Have you experienced niksen? It could be 2019's answer to millennial burnout, writes Lee Suckling.
We all remember hygge, the Danish lifestyle concept of rugging up with blankets, big woolly socks and candles and actually enjoying winter. Once the Anglo world discovered it, the idea sold countless books and spurred Pinterest page after Pinterest page dedicated to being cuddly and warm indoors.
Now we've found "niksen", the Dutch art of literally doing nothing. It's similar to an Italian concept "la dolce far niente", one of my favourite ways of being – it basically translates to "the sweetness of doing nothing". La dolce far niente is what I try to do when I'm drinking a coffee with a sea view or sitting on a park bench with the sun on my face. It's about brimming with joy simply because you are being present. It's so enjoyable, it's actually sweet.
Niksen, similarly, is about doing nothing. It's sitting in a chair and looking out a window. Or lying on the grass and musing the shapes of the clouds. However, unlike la dolce far niente, the point of niksen is not to get joy out of doing sweet nothing. The goal is to have no goal at all. To be idle and be completely without purpose or use.
Niksen is posited as a solution to millennial burnout. Our lives are spent anxiously trying to achieve, to be productive, to prove something, to obtain what we've been told by our elders (and each other) is possible. The result is a generation of people enduring constant, low-grade trauma. A kind of mental distress that weaves itself through every day, inevitably making us feel a little bit of nervous discomfort all the time.
Doing anything without trying to achieve something is an inconceivable concept for most of us. It's why everybody now pulls their phone out to scroll through new updates when given 30 seconds of free time. We have been conditioned this way: to sit or stand aimlessly is thought to be creepy.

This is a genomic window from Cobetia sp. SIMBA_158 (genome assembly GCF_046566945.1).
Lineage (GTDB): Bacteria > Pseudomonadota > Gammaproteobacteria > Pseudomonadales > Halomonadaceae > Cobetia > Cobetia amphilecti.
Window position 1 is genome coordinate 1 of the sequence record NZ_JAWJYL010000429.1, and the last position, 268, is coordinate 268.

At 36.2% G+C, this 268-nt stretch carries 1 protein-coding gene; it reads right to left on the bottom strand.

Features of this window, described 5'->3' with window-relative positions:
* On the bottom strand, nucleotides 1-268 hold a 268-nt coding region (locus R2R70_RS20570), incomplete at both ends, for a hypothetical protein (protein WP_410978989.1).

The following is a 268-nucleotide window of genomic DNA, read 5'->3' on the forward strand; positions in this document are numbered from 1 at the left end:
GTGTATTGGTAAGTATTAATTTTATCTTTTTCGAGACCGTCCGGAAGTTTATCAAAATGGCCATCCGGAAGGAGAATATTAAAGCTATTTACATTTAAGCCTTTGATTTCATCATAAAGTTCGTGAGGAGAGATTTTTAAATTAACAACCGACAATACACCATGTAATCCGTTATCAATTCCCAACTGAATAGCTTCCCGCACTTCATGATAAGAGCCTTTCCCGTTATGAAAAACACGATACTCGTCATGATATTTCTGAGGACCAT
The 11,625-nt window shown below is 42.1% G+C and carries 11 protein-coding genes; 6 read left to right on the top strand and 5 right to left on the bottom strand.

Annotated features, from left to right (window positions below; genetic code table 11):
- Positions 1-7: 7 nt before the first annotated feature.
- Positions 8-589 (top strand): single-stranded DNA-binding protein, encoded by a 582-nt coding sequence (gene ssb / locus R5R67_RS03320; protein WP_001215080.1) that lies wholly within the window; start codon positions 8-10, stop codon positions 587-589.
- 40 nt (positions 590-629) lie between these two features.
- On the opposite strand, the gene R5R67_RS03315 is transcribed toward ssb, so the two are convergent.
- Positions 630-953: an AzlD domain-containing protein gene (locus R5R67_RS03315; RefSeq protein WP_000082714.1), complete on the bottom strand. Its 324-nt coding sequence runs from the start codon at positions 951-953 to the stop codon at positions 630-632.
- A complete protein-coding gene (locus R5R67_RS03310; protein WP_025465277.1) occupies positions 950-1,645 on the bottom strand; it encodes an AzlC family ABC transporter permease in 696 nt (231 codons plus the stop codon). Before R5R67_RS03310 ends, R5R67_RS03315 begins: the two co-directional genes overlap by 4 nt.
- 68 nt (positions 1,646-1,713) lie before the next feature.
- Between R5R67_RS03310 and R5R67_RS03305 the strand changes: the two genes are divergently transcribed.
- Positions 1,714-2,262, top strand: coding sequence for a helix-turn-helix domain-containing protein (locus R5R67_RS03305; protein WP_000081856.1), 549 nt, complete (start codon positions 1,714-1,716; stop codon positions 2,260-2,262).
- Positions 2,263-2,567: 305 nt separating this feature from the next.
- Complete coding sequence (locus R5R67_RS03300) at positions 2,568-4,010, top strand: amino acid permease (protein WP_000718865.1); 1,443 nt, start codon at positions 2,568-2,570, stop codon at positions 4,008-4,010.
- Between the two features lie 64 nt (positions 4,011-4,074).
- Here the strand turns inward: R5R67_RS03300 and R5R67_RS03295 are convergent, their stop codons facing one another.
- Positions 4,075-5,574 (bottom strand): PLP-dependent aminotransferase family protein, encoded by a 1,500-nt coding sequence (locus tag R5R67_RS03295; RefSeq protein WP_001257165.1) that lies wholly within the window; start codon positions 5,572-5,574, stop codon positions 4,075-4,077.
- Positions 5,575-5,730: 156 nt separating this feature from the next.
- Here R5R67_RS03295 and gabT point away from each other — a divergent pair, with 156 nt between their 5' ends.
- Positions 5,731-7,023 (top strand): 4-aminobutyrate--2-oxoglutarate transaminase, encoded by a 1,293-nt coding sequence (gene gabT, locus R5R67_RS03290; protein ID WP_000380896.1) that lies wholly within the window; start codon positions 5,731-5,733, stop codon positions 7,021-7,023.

Many people who have jumped on the mindfulness bandwagon in recent years will understand the difficulties that come with being present. It's so much easier to plan or to worry than to Be Here Now, isn't it? I always found my mind wandering during mindfulness (particularly using apps like Headspace) because it's really tough to let yourself just feel your feelings and focus on them in the moment.
Niksen, as some kind of genius savour for the over-active mind, actually stipulates that you MUST let your mind wander without the focus of being mindful. As long as there's no purpose to it.
Burnout is recognised by the World Health Organisation as a chronic health problem caused by the stress of modern life. Niksen, the art of daydreaming aimlessly, is how we solve it. There are few other ways we can truly slow down in this ever-overstimulating world. Today, there is so much to do, so much to read, so much to learn, so much to watch, so many e-mails, so many items on to-do lists, so many people wanting things from you. It seems like it never stops.
With some practise, it can stop. But first, we have to accept two inevitable sensations that come with niksen: guilt and boredom.
The guilt felt during niksen is the self-reproach that comes with feeling like time is being wasted or being lazy. This can be remedied by accepting that by doing absolutely nothing, you're making yourself healthier. Which, in turn, is actually doing something. It's a form of self-care.
Boredom is harder to manage. Activity is a really good driver for happiness. It gives us a sense of dignity. Being bored can be painful and frustrating, so the only choice is to embrace it. Push through the negative feels of niksen, and keep going, for just a few minutes a day at first. Perhaps you'll start with just sitting on your couch and look around your living room. Maybe you'll just go for an aimless slow walk around the block. Be bored until you don't care anymore.
As the discomfort of boredom fades with time (it will!) stretch out your niksen sessions. Get to the point where you can spend an hour at night doing nothing. No obligations, no chores, no shows to binge on. I'd love to arrive at a place I can spend an entire night at home alone "niks-ing". No box-ticking, no emotional satisfaction from achievement. Just stopping.
There's freedom and tranquillity in niksen. Doing absolutely nothing is a hard nut to crack, but do remember being idle is not a permanent state. Eventually, you'll go back to being productive. And maybe, because you're less burnt out, you'll be even better at it.